Delirium superimposed on dementia strongly predicts worse outcomes in older rehabilitation inpatients

Alessandro Morandi, Daniel Davis, Donna M. Fick, Renato Turco, Malaz Boustani, Elena Lucchi, Fabio Guerini, Sara Morghen, Tiziana Torpilliesi, Simona Gentile, Alasdair M. MacLullich, Marco Trabucchi, Giuseppe Bellelli

Research output: Contribution to journalArticlepeer-review

131 Scopus citations


Objective: Delirium superimposed on dementia (DSD) is common in many settings. Nonetheless, little is known about the association between DSD and clinical outcomes. The study aim was to evaluate the association between DSD and related adverse outcomes at discharge from rehabilitation and at 1-year follow-up in older inpatients undergoing rehabilitation. Design: Prospective cohort study. Setting: Hospital rehabilitation unit. Participants: A total of 2642 patients aged 65 years or older admitted between January 2002 and December 2006. Measurements: Dementia predating rehabilitation admission was detected by DSM-III-R criteria. Delirium was diagnosed with the DSM-IV-TR. The primary outcome was that of walking dependence (Barthel Index mobility subitem score of <15) captured as a trajectory from discharge to 1-year follow-up. A mixed-effects multivariate logistic regression model was used to analyze the association between DSD and outcome, after adjusting for relevant covariates. Secondary outcomes were institutionalization and mortality at 1-year follow-up, and logistic regression models were used to analyze these associations. Results: The median age was 77 years (interquartile range: 71-83). The prevalence of DSD was 8%, and the prevalence of delirium and dementia alone were 4% and 22%, respectively. DSD at admission was found to be significantly associated with almost a 15-fold increase in the odds of walking dependence (odds ratio [OR] 15.5; 95% Confidence Interval [CI] 5.6-42.7; P < .01). DSD was also significantly associated with a fivefold increase in the risk of institutionalization (OR 5.0; 95% CI 2.8-8.9; P < .01) and an almost twofold increase in the risk of mortality (OR 1.8; 95% CI 1.1-2.8; P = .01). Conclusions: DSD is a strong predictor of functional dependence, institutionalization, and mortality in older patients admitted to a rehabilitation setting, suggesting that strategies to detect DSD routinely in practice should be developed and DSD should be included in prognostic models of health care.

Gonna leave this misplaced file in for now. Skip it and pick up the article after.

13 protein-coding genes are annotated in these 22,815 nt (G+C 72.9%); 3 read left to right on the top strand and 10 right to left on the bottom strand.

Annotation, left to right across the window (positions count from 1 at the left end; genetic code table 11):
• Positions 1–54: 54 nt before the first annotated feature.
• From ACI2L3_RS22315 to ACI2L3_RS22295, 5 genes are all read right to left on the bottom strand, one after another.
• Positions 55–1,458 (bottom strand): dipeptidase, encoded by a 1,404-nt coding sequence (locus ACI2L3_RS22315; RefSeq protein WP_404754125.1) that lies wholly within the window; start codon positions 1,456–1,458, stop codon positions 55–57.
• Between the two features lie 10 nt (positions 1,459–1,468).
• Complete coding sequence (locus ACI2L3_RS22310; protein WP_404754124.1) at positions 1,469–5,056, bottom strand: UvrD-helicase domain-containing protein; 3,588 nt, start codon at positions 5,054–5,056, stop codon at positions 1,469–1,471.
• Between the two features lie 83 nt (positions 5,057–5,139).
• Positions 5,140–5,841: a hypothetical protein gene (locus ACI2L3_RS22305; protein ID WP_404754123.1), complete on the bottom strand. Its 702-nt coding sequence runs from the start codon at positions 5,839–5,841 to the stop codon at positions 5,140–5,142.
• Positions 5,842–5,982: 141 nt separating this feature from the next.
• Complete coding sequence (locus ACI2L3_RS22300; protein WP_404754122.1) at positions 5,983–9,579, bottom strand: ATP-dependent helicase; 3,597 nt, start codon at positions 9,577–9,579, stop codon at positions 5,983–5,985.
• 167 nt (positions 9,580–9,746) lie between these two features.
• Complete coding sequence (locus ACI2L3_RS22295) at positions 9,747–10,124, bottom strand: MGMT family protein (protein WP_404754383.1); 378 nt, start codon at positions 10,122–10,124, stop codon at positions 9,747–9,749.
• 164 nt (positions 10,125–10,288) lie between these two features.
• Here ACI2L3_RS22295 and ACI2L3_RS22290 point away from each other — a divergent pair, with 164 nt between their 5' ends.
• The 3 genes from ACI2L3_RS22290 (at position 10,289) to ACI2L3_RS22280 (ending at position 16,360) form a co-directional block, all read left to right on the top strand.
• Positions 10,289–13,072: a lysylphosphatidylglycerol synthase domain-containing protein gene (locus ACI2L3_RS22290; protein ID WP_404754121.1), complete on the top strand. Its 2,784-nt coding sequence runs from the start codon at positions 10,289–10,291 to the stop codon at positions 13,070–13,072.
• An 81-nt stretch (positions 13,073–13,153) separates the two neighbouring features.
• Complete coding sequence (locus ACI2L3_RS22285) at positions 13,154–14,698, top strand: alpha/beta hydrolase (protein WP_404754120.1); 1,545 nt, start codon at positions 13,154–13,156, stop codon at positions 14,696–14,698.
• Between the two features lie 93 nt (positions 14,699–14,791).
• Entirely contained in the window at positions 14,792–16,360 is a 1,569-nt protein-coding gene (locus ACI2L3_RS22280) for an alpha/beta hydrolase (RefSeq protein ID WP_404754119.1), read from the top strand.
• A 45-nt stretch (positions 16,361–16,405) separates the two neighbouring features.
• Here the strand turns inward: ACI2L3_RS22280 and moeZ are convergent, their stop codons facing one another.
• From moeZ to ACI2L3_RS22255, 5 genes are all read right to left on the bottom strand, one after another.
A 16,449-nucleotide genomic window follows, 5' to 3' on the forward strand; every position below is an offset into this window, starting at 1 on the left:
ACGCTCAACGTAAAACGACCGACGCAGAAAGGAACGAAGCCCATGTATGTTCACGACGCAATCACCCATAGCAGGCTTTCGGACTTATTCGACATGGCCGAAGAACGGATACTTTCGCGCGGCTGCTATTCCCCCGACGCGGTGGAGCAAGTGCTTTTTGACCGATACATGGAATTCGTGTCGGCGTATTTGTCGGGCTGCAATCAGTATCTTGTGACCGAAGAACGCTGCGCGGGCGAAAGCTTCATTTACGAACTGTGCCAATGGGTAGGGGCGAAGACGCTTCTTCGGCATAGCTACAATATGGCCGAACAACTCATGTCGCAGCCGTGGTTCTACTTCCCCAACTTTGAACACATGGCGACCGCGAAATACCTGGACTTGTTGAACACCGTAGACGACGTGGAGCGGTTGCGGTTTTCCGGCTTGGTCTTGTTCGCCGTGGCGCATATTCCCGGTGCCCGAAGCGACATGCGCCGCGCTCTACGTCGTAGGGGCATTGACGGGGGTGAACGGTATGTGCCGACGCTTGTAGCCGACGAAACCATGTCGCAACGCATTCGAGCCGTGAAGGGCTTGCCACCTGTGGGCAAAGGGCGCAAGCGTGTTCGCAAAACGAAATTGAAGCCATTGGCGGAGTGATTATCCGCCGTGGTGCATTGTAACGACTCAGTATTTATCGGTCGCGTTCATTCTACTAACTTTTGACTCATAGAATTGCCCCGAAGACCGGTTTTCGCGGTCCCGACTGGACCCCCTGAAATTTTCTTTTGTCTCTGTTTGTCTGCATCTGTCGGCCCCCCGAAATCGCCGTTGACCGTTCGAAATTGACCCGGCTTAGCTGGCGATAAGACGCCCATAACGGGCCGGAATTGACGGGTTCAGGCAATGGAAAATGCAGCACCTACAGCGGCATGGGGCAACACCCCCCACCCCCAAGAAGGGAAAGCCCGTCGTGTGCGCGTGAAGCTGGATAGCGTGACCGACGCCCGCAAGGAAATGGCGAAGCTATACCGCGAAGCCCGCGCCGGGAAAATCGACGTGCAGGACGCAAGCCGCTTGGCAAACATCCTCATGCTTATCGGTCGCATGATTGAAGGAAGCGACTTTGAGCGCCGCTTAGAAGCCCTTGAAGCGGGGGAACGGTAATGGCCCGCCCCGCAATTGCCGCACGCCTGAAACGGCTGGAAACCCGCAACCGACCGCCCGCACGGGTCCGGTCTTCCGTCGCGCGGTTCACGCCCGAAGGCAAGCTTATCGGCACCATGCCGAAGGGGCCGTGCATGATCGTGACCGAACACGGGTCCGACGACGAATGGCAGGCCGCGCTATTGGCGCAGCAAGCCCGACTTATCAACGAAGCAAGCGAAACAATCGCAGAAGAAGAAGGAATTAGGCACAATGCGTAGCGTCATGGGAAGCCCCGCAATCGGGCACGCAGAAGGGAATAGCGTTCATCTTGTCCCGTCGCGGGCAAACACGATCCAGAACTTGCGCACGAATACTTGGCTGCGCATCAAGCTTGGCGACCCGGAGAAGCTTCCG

Original languageEnglish (US)
Pages (from-to)349-354
Number of pages6
JournalJournal of the American Medical Directors Association
Issue number5
StatePublished - May 2014

All Science Journal Classification (ASJC) codes

  • General Nursing
  • Health Policy
  • Geriatrics and Gerontology


Dive into the research topics of 'Delirium superimposed on dementia strongly predicts worse outcomes in older rehabilitation inpatients'. Together they form a unique fingerprint.

Cite this